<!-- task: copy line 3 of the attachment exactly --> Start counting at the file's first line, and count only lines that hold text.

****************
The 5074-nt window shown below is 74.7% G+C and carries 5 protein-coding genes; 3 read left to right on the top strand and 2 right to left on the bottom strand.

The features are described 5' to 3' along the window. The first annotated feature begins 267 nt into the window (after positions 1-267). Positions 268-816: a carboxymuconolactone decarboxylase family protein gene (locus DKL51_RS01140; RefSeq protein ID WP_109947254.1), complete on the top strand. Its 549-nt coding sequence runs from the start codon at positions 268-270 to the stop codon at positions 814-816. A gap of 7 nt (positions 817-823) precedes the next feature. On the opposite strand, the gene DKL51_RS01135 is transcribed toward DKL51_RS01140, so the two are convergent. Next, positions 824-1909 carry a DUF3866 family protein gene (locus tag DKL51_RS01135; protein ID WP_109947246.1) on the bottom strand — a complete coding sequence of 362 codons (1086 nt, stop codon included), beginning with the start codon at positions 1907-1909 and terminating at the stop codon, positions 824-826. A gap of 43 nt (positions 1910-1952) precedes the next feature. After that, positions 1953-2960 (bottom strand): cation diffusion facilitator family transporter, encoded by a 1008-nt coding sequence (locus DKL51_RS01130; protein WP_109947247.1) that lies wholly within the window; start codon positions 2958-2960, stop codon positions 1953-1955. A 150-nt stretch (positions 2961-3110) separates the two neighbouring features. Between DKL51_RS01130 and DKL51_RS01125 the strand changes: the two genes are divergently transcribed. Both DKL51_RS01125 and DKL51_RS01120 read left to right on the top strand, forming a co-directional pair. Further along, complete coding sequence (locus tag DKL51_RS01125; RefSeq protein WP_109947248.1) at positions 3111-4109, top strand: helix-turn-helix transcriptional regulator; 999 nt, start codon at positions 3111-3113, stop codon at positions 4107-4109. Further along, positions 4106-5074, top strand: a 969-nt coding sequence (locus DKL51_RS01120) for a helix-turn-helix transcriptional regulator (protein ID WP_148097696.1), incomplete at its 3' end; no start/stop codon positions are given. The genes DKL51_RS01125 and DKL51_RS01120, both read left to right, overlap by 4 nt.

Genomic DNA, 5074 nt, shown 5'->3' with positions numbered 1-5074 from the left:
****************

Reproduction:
Genomic DNA, 5074 nt, shown 5'->3' with positions numbered 1-5074 from the left: